Celebrate the Generations Campaign launch

You're invited to join us for drinks, hors d'oeuvres & live bluegrass at the launch of the Generations Campaign on Tuesday, May 21, 2024 in Greenville.

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How developed land impacts urban waters

October 27th, 2023
By Rebecca Wade

This is an excerpt from the Fall/Winter 2023-2024 issue of the Upstate Advocate, Upstate Forever's twice-yearly publication. To read a digital copy of the complete publication, please click here.

Urban waters are the waterways that run through densely populated areas. They take on large amounts of pollution from a variety of sources including contaminated runoff from residential, commercial, and industrial properties, trash, and untreated wastewater.

However, if maintained properly, urban waters can provide positive community benefits like recreation, fishing, environmental education, and wildlife habitat.

The easiest, most cost-effective way people can protect our urban waters is by planting and maintaining riparian buffers: natural strips of vegetation along a stream, river, lake, or pond.

Riparian buffers protect water quality by capturing and filtering pollutants before they wash off land surfaces into local waterways.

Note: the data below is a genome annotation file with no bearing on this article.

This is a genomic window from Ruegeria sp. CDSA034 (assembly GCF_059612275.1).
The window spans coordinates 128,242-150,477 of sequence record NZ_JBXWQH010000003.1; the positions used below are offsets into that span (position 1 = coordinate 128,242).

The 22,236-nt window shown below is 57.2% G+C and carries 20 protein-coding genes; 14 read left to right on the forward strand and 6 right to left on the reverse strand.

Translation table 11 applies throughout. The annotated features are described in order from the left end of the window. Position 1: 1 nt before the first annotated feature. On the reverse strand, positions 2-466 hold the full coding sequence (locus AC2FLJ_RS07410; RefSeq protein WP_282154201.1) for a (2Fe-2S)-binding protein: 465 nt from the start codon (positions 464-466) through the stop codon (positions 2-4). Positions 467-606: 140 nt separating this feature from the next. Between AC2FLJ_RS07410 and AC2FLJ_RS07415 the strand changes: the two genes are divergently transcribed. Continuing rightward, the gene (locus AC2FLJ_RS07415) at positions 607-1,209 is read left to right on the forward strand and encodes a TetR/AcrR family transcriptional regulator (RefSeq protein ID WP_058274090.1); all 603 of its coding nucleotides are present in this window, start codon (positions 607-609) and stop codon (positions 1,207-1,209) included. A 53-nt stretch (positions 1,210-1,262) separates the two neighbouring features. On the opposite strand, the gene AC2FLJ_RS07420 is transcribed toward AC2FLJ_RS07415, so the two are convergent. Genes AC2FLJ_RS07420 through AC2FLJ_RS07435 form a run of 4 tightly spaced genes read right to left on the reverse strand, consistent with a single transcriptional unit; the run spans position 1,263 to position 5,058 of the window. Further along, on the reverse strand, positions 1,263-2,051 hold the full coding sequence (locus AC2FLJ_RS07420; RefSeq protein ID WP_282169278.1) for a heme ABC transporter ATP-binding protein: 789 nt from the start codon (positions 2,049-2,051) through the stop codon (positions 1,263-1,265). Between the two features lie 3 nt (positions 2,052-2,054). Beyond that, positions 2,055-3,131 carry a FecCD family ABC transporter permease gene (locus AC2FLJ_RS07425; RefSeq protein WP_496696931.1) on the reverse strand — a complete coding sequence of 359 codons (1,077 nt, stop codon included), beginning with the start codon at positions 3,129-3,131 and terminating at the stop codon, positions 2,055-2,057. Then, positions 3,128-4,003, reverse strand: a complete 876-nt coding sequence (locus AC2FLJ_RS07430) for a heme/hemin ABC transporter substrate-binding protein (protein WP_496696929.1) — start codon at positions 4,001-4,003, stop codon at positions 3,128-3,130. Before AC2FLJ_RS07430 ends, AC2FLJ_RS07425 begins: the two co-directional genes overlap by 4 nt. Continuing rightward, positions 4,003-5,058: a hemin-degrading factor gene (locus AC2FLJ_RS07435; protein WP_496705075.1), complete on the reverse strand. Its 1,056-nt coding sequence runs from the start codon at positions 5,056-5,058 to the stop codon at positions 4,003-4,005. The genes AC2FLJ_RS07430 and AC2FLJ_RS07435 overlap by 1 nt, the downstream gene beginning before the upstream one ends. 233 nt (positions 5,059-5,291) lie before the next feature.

Many urban waters are subject to abuse from poor land use practices, development, and waterway misuse. Repairing degraded and eroded streambanks and planting native vegetation helps stabilize them, and it is low cost. In collaboration with Clemson University Cooperative Extension, our Clean Water team has completed two streambank repair projects in Anderson and Greenville counties.

In the Upstate, residents can help maintain healthy urban waterways by volunteering for water quality monitoring with SC Adopt-A-Stream and litter cleanups. SC Adopt-A-Stream is a citizen science program that monitors the chemical, physical, and biological quality of waterways across the state.

To volunteer in a litter cleanup, consider visiting our local partner organizations for more information: Friends of the Reedy River, Greer CPW, Palmetto Pride, and Lake Hartwell Partners for Clean Water.

Rebecca Wade is a Clean Water Specialist for Upstate Forever. You can email her at rwade@upstateforever.org

Thumbnail and header photo of Reedy River by Tom Blagden.

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